M. Alex Johnson – Journalist at Large

An analog journalist in a digital world

Posts Tagged ‘wikileaks

Biden vs. Biden?

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Did somebody get to Joe Biden?

In an interview Thursday on msnbc TV, the vice president essentially pooh-poohed the WikiLeaks dump of classified State Department cables, saying that at worst, they were “embarrassing”:

“I don’t think there’s any damage,” Biden said. “I don’t think there’s any substantive damage.”

(Here’s the full transcript.)

Read the rest of this entry »

Written by Alex

December 17, 2010 at 3:54 pm

WikiLeaks paints more nuanced picture of Iran

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The life of a reporter: I’m posting this late because I was on vacation when it actually ran on msnbc.com (in fact, I finished writing it on the plane to Georgia) and it slipped my mind.

Classified U.S. diplomatic cables released by WikiLeaks paint a picture of an Iran with few friends in the Mideast, even among nations that speak more accommodatingly in public for political reasons. The documents show that the Iranian leadership is not united behind President Mahmoud Ahmadinejad and that the United States and its European allies must lean heavily on the government of Turkey for its limited insight into the affairs of Tehran, despite what they see as the erratic unreliability of Turkish Prime Minister Recep Tayyip Erdogan.

Full story (Alex Johnson/msnbc.com)

Written by Alex

December 15, 2010 at 2:04 pm

WikiLeaks attacks getting more sophisticated

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Over at Technolog, I’m analyzing the newest DDoS attack on WikiLeaks. This one is 50 times the size of the Anonymous attack on Scientology in 2008.

Written by Alex

December 1, 2010 at 12:05 pm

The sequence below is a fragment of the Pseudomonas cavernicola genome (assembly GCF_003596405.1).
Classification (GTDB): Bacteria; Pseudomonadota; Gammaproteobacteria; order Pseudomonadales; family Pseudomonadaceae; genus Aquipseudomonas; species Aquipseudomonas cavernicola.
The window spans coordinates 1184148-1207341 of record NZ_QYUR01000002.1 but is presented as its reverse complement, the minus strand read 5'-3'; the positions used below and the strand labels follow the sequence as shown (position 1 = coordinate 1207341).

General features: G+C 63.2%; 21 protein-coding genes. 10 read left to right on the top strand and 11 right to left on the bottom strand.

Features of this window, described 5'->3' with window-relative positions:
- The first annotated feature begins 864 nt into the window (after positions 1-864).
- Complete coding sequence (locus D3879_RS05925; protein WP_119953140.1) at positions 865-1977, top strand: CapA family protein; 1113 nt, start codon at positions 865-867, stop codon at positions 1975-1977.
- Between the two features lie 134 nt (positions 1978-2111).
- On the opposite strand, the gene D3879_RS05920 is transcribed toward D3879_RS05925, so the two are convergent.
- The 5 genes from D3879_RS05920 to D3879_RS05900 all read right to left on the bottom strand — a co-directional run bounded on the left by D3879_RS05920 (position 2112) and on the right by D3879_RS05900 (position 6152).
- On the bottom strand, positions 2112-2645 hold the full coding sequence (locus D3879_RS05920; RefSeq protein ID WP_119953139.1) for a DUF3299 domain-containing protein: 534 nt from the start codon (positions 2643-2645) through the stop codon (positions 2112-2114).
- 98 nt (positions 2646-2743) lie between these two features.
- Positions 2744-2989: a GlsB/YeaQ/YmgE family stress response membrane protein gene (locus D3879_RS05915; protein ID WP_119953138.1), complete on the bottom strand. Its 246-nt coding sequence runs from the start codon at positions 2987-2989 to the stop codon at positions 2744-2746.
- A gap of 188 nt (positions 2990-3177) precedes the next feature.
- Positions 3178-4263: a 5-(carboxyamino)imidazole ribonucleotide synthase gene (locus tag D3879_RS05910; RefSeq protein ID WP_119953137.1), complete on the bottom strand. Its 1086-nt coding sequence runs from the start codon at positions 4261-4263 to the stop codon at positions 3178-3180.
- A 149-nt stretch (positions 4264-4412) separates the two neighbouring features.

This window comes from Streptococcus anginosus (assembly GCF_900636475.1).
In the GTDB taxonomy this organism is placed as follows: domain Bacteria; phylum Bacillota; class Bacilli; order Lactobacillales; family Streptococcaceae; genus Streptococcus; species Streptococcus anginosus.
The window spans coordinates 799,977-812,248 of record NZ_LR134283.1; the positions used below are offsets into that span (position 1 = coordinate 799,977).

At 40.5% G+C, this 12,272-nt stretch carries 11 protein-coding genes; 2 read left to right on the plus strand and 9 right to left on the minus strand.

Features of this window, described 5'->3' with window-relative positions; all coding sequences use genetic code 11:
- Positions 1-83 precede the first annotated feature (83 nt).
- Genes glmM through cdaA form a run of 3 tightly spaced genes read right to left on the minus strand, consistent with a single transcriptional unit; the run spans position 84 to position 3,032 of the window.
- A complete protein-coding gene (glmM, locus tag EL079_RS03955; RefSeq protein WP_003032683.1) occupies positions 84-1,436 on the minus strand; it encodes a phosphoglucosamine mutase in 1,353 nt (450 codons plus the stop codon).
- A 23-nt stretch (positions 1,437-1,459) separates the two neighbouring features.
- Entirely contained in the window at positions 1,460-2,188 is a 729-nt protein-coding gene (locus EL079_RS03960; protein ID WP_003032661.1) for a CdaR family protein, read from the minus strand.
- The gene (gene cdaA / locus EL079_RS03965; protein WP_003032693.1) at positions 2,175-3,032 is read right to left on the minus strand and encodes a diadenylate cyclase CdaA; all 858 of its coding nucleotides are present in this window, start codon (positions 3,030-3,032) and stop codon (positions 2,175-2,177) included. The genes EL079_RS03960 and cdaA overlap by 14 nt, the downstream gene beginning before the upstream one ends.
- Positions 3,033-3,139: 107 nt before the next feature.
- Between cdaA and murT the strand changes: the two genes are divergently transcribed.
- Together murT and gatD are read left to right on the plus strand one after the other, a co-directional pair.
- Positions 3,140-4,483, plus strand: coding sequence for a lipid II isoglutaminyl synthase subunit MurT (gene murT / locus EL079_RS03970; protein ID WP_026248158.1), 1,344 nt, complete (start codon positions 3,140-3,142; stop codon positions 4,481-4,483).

U.S. can’t let WikiLeaks limit candor, diplomats say

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Former U.S. ambassadors say taking more diplomatic communications offline in response to the WikiLeaks documents would cripple the ability to “make the world work.”

Full story (Alex Johnson/msnbc.com with NBC News reports)

Written by Alex

November 29, 2010 at 6:18 pm

Reporting: News organizations look at WikiLeaks material with different eyes

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WikiLeaks.org tried to coordinate coverage of its highly anticipated release of secret U.S. documents from the war in Iraq by sharing the material with a select group of news organizations weeks in advance, but it couldn’t coordinate what they actually said.

In the end, the shadowy, decentralized organization couldn’t even coordinate the release of its own documents. Al-Jazeera, one of the news organizations that it had given the documents weeks ago, broke WikiLeaks’ embargo by publishing a six-minute video on its website late Friday afternoon. The New York Times, The Guardian of Britain and Le Monde, which also received the material under the embargo, followed swiftly with their extensive prepared reports.

Full story (Alex Johnson/msnbc.com)

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Written by Alex

October 22, 2010 at 3:18 pm